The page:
From Durian to Group Theory

Durian & Group

The Nature applies Group Theory to the King of fruits : Durian.
Look at the kernels, there are more than one, each kernel partitions the Durian Group into several similar sections (which you can pull them apart ).
Those durians which have no kernel (jiu-jee) but meat are excellent – they are SIMPLE.
Eating one kernel (Normal Subgroup) is enough to know whether the Durian (Group) is D24 or D18 type.
Bon appétit !
Knowing the kernel 核of a fruit will allow biologists to understand the whole fruit.
In Group, a kernel of group homomorphism is a Normal subgroup, hence will let us know the whole group.
Normal subgroup is the important essence revealing the whole group.
First, you must realize what a Group is? Group is a set with an operation (Transformation) acting on its elements such that
“CAN I” –
C: closed
A: Associative
N: Neutral (Identity)
I: Inverse
Within a Group G, it has some subgroups other than two trivial subgroups (Identity and itself G). These subgroups obey CANI within itself like G.
Among the subgroups, there is one type called “invariant” (Galois’s discovered it Invariant, or Conjugate subgroup, Americans call it Normal subgroup), which keeps the “symmetry” (meaning, no change after transformation, eg. rotate a circle around its center, the circle is not changed by the Rotation).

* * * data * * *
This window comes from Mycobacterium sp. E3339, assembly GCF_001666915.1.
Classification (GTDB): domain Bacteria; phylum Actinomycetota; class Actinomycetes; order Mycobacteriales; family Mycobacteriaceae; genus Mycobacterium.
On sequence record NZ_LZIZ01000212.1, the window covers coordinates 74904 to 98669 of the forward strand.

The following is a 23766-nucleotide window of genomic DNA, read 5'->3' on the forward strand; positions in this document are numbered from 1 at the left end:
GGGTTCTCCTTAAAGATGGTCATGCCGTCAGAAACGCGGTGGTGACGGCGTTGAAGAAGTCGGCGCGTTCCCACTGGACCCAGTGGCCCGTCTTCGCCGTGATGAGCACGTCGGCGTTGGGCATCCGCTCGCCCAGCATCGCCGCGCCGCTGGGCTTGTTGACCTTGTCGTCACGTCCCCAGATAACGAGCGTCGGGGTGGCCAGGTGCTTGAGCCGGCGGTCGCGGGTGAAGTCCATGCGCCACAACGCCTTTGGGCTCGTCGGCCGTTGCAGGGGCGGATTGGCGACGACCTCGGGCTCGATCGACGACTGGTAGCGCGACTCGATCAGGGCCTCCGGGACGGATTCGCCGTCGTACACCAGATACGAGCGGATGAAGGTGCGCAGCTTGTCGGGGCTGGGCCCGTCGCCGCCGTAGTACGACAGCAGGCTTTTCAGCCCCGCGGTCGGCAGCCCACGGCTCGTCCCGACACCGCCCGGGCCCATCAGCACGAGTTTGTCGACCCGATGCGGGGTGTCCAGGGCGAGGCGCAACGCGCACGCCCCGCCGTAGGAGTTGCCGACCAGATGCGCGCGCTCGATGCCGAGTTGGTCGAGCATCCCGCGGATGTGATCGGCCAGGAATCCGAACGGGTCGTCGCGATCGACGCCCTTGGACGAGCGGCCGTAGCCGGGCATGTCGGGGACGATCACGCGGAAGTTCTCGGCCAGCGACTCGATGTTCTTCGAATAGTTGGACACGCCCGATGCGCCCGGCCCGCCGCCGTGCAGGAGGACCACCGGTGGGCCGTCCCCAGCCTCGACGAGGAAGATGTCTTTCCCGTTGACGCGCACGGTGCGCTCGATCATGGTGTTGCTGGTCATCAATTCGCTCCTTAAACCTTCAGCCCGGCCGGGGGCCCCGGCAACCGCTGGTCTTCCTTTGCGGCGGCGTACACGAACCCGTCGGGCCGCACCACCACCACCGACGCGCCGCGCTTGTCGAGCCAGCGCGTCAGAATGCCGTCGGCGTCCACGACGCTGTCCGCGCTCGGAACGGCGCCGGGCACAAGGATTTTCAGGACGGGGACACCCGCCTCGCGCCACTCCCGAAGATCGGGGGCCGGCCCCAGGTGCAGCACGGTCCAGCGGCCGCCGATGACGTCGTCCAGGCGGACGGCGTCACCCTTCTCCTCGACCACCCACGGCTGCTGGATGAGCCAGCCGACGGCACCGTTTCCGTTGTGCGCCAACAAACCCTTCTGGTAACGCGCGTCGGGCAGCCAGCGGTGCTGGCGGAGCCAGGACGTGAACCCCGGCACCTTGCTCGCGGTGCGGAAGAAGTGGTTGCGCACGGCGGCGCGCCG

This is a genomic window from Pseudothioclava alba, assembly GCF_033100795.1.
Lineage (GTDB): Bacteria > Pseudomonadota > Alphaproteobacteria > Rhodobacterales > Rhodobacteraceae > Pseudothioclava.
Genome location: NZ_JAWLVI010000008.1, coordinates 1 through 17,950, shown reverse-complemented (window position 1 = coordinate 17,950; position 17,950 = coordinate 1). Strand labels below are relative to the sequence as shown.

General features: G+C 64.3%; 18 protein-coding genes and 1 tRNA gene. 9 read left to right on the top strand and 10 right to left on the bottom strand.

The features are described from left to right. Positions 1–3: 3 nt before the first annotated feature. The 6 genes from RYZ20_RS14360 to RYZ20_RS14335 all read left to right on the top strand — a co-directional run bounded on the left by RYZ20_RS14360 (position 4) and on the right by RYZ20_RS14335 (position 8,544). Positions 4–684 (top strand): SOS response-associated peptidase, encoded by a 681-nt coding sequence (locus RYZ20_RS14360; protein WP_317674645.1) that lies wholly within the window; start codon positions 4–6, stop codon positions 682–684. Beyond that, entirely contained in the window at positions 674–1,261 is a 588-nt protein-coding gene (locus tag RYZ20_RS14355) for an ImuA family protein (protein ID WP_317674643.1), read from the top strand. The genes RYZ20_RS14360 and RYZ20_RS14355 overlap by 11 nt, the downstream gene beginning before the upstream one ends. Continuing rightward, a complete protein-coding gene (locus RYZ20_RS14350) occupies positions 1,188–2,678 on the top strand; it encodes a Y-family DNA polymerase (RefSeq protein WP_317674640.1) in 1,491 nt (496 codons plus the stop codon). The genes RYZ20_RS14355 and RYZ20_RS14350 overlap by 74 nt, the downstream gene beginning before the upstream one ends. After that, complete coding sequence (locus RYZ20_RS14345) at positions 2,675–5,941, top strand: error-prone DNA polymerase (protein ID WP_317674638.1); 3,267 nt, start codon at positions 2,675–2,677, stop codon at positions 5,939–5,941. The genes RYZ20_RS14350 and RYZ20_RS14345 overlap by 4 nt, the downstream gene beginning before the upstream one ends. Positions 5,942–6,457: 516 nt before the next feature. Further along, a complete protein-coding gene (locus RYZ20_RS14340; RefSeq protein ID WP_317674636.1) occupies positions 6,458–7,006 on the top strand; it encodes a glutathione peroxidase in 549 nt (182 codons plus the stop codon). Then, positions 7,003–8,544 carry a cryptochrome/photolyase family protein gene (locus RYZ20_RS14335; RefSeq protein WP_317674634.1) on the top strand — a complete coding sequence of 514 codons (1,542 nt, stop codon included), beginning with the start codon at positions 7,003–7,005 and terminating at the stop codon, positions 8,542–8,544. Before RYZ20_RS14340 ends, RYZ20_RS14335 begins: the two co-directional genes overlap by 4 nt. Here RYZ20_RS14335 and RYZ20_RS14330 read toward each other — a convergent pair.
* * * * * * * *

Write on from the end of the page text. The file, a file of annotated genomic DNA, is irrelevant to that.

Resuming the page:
The Normal subgroups N reveal the “symmetry” of the Group – that is what Group is for studying Symmetry, so the importance of knowing N.
With the Normal Subgroup found, we can do the followings:
1) Partition the entire group G into Quotient Group (G/N), a structural category or template of G.
2) When compare two Groups G and G’ by a mapping f (called Group Homomorphism, ie see if they are ‘similar’),
f : (G,e) -> (G’,e’)
Group Theorem tells us the Kernel of G (Ker f) is a Normal Subgroup of G
ie ∀x ∈ Kerf, f(x) = e’
3) Normal subgroup can have a smaller Normal subgroup, which in turn have its smaller Normal Subgroup, and so on.
When there is no more Normal Subgroup (Simple Group), then the Group is not Solvable (or Soluable) ie no Solution. This was Galois proof of Quintic Equations have no radical Solution because Alternating Group A5 is Simple Group.

2 thoughts on “From Durian to Group Theory

  1. Pingback: Lie Algebras & Lie Groups | Math Online Tom Circle

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